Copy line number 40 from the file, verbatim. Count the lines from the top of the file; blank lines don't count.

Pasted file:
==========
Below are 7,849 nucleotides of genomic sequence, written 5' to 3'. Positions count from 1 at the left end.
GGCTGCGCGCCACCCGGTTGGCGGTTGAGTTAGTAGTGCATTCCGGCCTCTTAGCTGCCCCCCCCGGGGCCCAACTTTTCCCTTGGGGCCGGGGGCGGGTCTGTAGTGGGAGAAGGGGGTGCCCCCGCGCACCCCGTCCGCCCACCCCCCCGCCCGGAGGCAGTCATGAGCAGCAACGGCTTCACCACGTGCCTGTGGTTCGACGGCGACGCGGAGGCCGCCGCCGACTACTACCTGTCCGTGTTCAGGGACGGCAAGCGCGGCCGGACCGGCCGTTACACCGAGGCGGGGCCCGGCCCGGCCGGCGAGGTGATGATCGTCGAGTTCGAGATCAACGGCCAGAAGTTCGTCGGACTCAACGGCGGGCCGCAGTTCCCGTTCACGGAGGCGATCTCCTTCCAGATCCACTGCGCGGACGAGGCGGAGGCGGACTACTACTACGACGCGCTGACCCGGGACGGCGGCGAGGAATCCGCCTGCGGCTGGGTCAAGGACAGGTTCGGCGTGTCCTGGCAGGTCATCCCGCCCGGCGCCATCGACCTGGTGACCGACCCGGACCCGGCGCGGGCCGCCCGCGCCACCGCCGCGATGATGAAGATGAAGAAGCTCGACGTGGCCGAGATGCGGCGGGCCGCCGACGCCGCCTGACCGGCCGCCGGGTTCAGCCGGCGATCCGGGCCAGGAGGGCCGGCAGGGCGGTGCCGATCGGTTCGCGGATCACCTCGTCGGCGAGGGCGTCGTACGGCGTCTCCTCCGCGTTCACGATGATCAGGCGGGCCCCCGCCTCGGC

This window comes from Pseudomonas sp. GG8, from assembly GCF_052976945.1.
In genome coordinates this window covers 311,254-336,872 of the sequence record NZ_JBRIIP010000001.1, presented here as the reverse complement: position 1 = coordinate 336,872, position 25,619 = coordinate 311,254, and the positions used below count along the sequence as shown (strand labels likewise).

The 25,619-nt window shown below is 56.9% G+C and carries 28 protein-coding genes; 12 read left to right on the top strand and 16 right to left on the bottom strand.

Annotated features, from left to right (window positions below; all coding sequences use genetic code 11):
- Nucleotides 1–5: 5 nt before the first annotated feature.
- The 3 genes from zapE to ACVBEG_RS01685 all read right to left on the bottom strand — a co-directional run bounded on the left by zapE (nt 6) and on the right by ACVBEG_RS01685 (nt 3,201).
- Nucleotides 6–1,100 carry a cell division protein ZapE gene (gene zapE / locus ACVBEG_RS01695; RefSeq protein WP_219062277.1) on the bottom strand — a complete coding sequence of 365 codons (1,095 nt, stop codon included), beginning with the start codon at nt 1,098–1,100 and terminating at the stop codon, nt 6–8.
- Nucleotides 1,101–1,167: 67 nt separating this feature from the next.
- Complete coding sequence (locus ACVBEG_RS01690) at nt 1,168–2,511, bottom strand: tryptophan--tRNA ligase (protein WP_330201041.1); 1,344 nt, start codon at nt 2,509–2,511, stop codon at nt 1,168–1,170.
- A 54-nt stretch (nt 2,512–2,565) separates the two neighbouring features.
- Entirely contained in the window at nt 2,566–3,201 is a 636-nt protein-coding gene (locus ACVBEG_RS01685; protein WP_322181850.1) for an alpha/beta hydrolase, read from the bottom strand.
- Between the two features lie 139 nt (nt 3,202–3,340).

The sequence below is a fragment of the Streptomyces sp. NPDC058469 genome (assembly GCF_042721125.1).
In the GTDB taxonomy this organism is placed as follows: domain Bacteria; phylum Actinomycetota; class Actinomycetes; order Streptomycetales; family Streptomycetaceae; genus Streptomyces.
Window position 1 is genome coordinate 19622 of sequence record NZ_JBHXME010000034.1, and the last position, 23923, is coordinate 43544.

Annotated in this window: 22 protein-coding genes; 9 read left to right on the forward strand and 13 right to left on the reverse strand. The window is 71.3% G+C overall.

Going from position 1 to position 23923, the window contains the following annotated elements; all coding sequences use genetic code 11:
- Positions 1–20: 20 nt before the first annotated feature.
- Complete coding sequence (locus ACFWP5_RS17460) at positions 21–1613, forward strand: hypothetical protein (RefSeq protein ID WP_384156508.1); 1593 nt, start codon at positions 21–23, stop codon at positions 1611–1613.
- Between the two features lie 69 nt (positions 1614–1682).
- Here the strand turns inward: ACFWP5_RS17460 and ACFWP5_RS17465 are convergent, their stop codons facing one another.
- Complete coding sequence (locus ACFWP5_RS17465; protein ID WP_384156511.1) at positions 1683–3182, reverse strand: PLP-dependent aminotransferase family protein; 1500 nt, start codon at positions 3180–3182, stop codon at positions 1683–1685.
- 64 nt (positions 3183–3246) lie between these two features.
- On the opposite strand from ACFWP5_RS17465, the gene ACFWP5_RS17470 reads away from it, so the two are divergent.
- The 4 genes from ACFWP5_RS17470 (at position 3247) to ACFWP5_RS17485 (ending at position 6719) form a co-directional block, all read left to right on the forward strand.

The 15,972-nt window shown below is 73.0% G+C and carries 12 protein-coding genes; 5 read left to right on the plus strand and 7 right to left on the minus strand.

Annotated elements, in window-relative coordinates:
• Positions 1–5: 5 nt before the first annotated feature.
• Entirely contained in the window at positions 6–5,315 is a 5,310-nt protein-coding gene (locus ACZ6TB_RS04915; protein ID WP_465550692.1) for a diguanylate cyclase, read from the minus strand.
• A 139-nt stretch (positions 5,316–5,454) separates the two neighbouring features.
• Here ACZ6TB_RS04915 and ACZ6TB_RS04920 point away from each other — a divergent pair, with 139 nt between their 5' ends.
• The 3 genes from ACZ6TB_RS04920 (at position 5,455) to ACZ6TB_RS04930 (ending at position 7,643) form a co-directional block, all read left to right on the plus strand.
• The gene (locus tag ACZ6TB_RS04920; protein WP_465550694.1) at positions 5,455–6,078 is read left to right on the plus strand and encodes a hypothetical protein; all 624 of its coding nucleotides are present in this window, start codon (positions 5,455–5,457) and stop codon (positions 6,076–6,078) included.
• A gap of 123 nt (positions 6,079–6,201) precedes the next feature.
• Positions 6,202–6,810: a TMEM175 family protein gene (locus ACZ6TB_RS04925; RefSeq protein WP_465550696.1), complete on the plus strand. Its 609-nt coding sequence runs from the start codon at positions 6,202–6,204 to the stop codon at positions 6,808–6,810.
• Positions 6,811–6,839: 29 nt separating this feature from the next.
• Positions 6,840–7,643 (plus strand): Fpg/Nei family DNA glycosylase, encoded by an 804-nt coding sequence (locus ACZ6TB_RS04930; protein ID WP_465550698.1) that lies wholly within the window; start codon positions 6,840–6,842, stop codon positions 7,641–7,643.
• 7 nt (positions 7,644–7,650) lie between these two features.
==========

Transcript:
• 7 nt (positions 7,644–7,650) lie between these two features.